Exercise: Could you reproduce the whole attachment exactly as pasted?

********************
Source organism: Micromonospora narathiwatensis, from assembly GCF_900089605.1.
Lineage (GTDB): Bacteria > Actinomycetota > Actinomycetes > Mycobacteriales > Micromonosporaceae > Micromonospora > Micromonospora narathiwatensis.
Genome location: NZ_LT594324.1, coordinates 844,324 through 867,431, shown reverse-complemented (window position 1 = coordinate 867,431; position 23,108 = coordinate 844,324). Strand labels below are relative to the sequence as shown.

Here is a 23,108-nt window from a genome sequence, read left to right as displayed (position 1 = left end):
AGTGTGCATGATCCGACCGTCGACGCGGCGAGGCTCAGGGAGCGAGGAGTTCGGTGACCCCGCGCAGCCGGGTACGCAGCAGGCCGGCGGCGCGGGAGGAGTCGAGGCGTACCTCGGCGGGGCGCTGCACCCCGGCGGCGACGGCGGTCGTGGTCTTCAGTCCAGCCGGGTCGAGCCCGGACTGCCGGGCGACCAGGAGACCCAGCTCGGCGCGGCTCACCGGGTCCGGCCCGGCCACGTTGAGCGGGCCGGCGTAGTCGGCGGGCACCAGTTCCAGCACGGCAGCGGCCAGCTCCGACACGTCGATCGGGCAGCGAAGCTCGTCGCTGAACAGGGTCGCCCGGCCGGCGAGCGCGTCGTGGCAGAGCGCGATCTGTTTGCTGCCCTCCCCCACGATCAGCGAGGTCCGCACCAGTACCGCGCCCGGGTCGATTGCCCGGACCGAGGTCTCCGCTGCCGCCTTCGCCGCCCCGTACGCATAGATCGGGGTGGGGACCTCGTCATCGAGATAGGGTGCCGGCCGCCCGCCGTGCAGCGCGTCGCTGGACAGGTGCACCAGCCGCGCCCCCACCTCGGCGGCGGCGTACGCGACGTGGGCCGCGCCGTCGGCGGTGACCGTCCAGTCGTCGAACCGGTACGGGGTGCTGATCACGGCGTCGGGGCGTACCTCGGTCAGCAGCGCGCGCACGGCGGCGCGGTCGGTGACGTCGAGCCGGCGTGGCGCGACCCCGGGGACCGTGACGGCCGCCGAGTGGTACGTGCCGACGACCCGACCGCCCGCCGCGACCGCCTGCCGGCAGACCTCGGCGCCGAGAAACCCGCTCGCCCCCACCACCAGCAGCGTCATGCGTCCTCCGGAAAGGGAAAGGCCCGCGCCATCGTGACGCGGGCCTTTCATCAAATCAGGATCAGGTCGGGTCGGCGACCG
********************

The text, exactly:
Source organism: Micromonospora narathiwatensis, from assembly GCF_900089605.1.
Lineage (GTDB): Bacteria > Actinomycetota > Actinomycetes > Mycobacteriales > Micromonosporaceae > Micromonospora > Micromonospora narathiwatensis.
Genome location: NZ_LT594324.1, coordinates 844,324 through 867,431, shown reverse-complemented (window position 1 = coordinate 867,431; position 23,108 = coordinate 844,324). Strand labels below are relative to the sequence as shown.

Here is a 23,108-nt window from a genome sequence, read left to right as displayed (position 1 = left end):
AGTGTGCATGATCCGACCGTCGACGCGGCGAGGCTCAGGGAGCGAGGAGTTCGGTGACCCCGCGCAGCCGGGTACGCAGCAGGCCGGCGGCGCGGGAGGAGTCGAGGCGTACCTCGGCGGGGCGCTGCACCCCGGCGGCGACGGCGGTCGTGGTCTTCAGTCCAGCCGGGTCGAGCCCGGACTGCCGGGCGACCAGGAGACCCAGCTCGGCGCGGCTCACCGGGTCCGGCCCGGCCACGTTGAGCGGGCCGGCGTAGTCGGCGGGCACCAGTTCCAGCACGGCAGCGGCCAGCTCCGACACGTCGATCGGGCAGCGAAGCTCGTCGCTGAACAGGGTCGCCCGGCCGGCGAGCGCGTCGTGGCAGAGCGCGATCTGTTTGCTGCCCTCCCCCACGATCAGCGAGGTCCGCACCAGTACCGCGCCCGGGTCGATTGCCCGGACCGAGGTCTCCGCTGCCGCCTTCGCCGCCCCGTACGCATAGATCGGGGTGGGGACCTCGTCATCGAGATAGGGTGCCGGCCGCCCGCCGTGCAGCGCGTCGCTGGACAGGTGCACCAGCCGCGCCCCCACCTCGGCGGCGGCGTACGCGACGTGGGCCGCGCCGTCGGCGGTGACCGTCCAGTCGTCGAACCGGTACGGGGTGCTGATCACGGCGTCGGGGCGTACCTCGGTCAGCAGCGCGCGCACGGCGGCGCGGTCGGTGACGTCGAGCCGGCGTGGCGCGACCCCGGGGACCGTGACGGCCGCCGAGTGGTACGTGCCGACGACCCGACCGCCCGCCGCGACCGCCTGCCGGCAGACCTCGGCGCCGAGAAACCCGCTCGCCCCCACCACCAGCAGCGTCATGCGTCCTCCGGAAAGGGAAAGGCCCGCGCCATCGTGACGCGGGCCTTTCATCAAATCAGGATCAGGTCGGGTCGGCGACCG